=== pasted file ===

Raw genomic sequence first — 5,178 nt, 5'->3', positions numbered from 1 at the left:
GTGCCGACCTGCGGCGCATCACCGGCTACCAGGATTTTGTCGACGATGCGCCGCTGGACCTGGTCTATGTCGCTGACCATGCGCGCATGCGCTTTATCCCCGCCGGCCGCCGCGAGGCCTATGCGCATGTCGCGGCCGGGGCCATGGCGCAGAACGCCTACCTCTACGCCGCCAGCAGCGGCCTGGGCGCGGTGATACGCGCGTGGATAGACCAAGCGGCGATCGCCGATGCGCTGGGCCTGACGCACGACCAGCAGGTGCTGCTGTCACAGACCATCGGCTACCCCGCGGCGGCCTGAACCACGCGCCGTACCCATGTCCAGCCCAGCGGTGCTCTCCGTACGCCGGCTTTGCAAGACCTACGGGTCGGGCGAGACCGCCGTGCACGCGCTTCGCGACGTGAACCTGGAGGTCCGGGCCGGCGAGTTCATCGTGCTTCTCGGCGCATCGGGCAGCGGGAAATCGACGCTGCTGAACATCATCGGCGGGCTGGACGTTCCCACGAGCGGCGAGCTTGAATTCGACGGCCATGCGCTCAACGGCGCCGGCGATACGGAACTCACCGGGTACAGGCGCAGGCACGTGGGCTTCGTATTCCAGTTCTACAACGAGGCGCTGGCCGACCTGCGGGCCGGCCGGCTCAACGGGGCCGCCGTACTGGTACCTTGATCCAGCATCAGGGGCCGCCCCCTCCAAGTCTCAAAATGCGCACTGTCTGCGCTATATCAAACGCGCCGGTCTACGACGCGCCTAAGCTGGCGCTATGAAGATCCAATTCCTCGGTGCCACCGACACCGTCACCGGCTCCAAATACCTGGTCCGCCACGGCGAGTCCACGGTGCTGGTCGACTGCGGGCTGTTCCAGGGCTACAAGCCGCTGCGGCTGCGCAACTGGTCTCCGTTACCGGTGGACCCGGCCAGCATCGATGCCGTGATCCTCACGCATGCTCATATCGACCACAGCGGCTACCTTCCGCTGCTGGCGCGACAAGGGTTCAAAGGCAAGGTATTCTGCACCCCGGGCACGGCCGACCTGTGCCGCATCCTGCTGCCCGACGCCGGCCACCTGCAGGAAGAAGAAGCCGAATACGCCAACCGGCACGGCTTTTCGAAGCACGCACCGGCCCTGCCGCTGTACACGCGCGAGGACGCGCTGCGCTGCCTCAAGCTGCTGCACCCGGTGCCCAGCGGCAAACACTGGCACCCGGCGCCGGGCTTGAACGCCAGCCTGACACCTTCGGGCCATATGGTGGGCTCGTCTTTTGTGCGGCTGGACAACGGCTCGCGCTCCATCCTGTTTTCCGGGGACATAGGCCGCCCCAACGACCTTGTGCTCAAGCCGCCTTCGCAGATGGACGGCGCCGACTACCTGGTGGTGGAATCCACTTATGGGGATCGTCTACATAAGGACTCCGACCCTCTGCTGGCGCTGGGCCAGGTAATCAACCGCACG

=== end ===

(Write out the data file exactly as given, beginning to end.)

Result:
Raw genomic sequence first — 5,178 nt, 5'->3', positions numbered from 1 at the left:
GTGCCGACCTGCGGCGCATCACCGGCTACCAGGATTTTGTCGACGATGCGCCGCTGGACCTGGTCTATGTCGCTGACCATGCGCGCATGCGCTTTATCCCCGCCGGCCGCCGCGAGGCCTATGCGCATGTCGCGGCCGGGGCCATGGCGCAGAACGCCTACCTCTACGCCGCCAGCAGCGGCCTGGGCGCGGTGATACGCGCGTGGATAGACCAAGCGGCGATCGCCGATGCGCTGGGCCTGACGCACGACCAGCAGGTGCTGCTGTCACAGACCATCGGCTACCCCGCGGCGGCCTGAACCACGCGCCGTACCCATGTCCAGCCCAGCGGTGCTCTCCGTACGCCGGCTTTGCAAGACCTACGGGTCGGGCGAGACCGCCGTGCACGCGCTTCGCGACGTGAACCTGGAGGTCCGGGCCGGCGAGTTCATCGTGCTTCTCGGCGCATCGGGCAGCGGGAAATCGACGCTGCTGAACATCATCGGCGGGCTGGACGTTCCCACGAGCGGCGAGCTTGAATTCGACGGCCATGCGCTCAACGGCGCCGGCGATACGGAACTCACCGGGTACAGGCGCAGGCACGTGGGCTTCGTATTCCAGTTCTACAACGAGGCGCTGGCCGACCTGCGGGCCGGCCGGCTCAACGGGGCCGCCGTACTGGTACCTTGATCCAGCATCAGGGGCCGCCCCCTCCAAGTCTCAAAATGCGCACTGTCTGCGCTATATCAAACGCGCCGGTCTACGACGCGCCTAAGCTGGCGCTATGAAGATCCAATTCCTCGGTGCCACCGACACCGTCACCGGCTCCAAATACCTGGTCCGCCACGGCGAGTCCACGGTGCTGGTCGACTGCGGGCTGTTCCAGGGCTACAAGCCGCTGCGGCTGCGCAACTGGTCTCCGTTACCGGTGGACCCGGCCAGCATCGATGCCGTGATCCTCACGCATGCTCATATCGACCACAGCGGCTACCTTCCGCTGCTGGCGCGACAAGGGTTCAAAGGCAAGGTATTCTGCACCCCGGGCACGGCCGACCTGTGCCGCATCCTGCTGCCCGACGCCGGCCACCTGCAGGAAGAAGAAGCCGAATACGCCAACCGGCACGGCTTTTCGAAGCACGCACCGGCCCTGCCGCTGTACACGCGCGAGGACGCGCTGCGCTGCCTCAAGCTGCTGCACCCGGTGCCCAGCGGCAAACACTGGCACCCGGCGCCGGGCTTGAACGCCAGCCTGACACCTTCGGGCCATATGGTGGGCTCGTCTTTTGTGCGGCTGGACAACGGCTCGCGCTCCATCCTGTTTTCCGGGGACATAGGCCGCCCCAACGACCTTGTGCTCAAGCCGCCTTCGCAGATGGACGGCGCCGACTACCTGGTGGTGGAATCCACTTATGGGGATCGTCTACATAAGGACTCCGACCCTCTGCTGGCGCTGGGCCAGGTAATCAACCGCACG